Thursday, March 3, 2011
A conversation with Jasper Fforde (part 2)
My month-long Fforde Ffiesta celebrating the March 8th publication of One of Our Thursdays is Missing continues. As promised, here is the second half of the Viking publicity interview with Jasper Fforde. Part 1 of the interview may be read here, and my review of the novel may be read here. Readers who prefer to go into a novel completely blind may prefer to read this interview after reading One of Our Thursdays is Missing. Enjoy!
Being the written version of someone is a double-edged sword. You have many of the skills, but then you have a lot of the downsides, too. Written Thursday’s biggest problem is that she was written with the passion for the real Thursday’s husband, yet Landen refused to be featured in the Thursday Next books. (Perhaps it might be as well to explain at this juncture that the Thursday books in our world and the Thursday books in Thursday’s are quite different!) So, all the hots for Landen, but no Landen. It is a sense of loss that drives her, something which her ghostwriter intended. It allows me to look at the notion of someone who loves someone—but can’t have them. And how do they deal with that? More importantly, should a writer consider the emotional stress wrought upon their creations by clumsily written backstorys?
Q: Tell us about the killer mimes.
Q: What was the plot thread that you found most enjoyable to write?
Q: Metaphors play a vital role in your world, and in the end, in the revelations behind the Peace Talks. Why are they important?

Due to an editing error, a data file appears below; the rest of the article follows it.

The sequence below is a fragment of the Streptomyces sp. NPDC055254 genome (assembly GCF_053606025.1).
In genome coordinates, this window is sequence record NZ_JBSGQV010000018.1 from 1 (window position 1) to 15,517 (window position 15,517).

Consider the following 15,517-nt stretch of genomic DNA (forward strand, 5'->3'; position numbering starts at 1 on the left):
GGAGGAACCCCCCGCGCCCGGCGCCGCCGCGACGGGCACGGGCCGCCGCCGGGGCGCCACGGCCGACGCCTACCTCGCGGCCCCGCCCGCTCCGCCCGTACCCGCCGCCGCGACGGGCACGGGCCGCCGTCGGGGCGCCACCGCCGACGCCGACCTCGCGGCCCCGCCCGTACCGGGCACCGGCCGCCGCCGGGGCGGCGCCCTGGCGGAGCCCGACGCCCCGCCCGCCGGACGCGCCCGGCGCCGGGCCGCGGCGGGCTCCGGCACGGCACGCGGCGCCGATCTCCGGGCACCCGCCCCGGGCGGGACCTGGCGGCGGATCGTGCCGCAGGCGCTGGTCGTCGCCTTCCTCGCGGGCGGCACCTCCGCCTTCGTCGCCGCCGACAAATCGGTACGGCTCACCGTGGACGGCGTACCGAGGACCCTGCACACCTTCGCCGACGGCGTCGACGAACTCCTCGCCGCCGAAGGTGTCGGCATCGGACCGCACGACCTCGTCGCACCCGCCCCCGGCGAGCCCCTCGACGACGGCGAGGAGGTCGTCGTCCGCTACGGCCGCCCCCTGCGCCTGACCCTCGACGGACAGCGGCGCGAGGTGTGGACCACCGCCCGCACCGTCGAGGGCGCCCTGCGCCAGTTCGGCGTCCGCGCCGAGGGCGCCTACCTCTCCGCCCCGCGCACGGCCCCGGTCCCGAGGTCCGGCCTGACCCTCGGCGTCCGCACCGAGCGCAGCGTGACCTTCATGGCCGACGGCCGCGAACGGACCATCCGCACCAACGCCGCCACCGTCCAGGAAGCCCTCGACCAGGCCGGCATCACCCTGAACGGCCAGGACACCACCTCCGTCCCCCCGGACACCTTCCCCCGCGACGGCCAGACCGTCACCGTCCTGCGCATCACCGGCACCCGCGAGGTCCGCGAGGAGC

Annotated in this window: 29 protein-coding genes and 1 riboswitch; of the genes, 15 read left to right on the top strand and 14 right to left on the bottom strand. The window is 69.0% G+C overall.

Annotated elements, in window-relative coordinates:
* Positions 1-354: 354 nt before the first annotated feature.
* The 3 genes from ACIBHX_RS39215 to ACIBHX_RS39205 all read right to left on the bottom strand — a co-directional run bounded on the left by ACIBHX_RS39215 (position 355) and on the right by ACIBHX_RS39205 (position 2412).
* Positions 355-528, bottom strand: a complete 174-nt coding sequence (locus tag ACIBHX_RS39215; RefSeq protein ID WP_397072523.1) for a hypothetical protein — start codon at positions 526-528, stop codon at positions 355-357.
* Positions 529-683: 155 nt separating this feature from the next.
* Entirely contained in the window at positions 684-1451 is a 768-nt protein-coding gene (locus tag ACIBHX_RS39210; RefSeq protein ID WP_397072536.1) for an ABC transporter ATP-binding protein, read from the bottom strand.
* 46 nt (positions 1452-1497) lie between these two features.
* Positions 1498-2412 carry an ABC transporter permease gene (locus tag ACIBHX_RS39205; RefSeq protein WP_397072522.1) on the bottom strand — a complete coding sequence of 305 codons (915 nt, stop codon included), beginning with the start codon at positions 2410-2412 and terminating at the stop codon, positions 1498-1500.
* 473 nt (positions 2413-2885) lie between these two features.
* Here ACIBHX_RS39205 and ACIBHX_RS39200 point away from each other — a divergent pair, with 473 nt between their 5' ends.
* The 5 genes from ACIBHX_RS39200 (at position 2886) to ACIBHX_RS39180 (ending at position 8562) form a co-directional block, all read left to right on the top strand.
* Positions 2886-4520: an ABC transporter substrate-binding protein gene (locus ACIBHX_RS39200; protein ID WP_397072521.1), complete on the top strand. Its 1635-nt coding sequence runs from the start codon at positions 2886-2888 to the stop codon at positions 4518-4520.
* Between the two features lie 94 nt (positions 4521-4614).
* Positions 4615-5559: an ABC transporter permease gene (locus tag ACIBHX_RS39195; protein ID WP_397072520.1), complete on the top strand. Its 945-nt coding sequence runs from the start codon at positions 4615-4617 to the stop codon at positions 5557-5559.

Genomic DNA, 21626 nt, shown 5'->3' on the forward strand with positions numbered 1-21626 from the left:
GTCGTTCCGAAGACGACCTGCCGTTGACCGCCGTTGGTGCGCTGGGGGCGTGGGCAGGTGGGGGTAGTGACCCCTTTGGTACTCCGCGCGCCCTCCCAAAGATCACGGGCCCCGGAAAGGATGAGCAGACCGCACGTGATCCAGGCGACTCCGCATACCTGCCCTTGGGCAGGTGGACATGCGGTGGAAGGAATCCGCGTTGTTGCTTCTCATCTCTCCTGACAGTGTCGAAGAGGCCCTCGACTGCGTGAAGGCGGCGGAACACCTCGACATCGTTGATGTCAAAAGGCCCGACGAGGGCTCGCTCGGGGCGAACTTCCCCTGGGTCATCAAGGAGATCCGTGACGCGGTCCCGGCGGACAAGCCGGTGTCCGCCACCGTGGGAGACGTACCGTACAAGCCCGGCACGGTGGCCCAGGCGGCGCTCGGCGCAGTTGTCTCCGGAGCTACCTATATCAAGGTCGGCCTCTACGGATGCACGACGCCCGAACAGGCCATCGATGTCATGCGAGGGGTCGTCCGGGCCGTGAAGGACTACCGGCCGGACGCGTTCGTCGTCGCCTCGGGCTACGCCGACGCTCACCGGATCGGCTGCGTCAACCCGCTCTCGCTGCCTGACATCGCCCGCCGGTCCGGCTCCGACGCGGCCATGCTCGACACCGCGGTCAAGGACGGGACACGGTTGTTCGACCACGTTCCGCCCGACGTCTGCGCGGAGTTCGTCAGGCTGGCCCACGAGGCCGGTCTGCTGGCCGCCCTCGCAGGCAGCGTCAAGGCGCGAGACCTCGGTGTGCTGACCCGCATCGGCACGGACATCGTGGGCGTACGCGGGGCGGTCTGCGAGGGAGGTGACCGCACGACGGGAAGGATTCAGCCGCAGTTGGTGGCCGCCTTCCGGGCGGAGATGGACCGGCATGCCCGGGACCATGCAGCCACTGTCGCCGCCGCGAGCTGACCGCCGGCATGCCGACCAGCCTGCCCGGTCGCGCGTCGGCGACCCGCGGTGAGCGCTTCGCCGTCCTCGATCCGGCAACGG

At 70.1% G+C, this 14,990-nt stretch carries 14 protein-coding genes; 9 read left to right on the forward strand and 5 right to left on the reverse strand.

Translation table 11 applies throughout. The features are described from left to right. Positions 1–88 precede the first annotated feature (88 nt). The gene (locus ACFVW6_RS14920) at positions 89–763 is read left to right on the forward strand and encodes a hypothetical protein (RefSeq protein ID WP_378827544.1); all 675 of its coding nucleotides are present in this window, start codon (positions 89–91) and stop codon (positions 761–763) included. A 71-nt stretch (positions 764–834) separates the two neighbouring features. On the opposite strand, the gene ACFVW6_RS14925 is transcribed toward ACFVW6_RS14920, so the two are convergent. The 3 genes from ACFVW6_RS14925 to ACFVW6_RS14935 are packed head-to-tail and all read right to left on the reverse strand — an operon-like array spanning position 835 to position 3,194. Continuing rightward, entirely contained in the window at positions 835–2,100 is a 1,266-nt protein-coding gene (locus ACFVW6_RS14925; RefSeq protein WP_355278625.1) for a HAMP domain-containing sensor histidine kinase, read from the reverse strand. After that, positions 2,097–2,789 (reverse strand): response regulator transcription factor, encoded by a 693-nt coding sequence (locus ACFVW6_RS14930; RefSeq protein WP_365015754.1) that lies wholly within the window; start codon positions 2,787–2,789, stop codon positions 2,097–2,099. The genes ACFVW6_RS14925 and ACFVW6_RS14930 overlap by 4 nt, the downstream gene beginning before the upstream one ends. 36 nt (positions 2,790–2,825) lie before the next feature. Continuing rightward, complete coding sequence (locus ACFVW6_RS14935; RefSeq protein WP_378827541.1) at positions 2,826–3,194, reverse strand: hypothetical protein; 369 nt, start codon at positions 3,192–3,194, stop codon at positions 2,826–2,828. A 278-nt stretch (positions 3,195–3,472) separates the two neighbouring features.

Metaphor is only of real importance on Fiction Island—in Non-Fiction, Metaphor is mercilessly hunted down and eradicated. Fiction is the world of ambiguity and inference, Non-Fiction the world of clean and clear facts. I like the idea of Metaphor being the magic dust that transforms shopping lists into revealing windows into shopper’s souls. Writing is a dark art, but it is by the very complex and often subtle use of metaphor and all the other mechanics of meaning and ambiguity can we hope to convey so much with so little. That being so, it follows that much of Fiction runs on Metaphor, and with a commodity so powerful, its production and supply becomes a matter of great concern. And drama is never far away.
The next book will be a standalone. It’s time I did another. Then we’ll be either back with Thursday or with Jack Spratt—or maybe even Shades of Grey 2. Lots of options.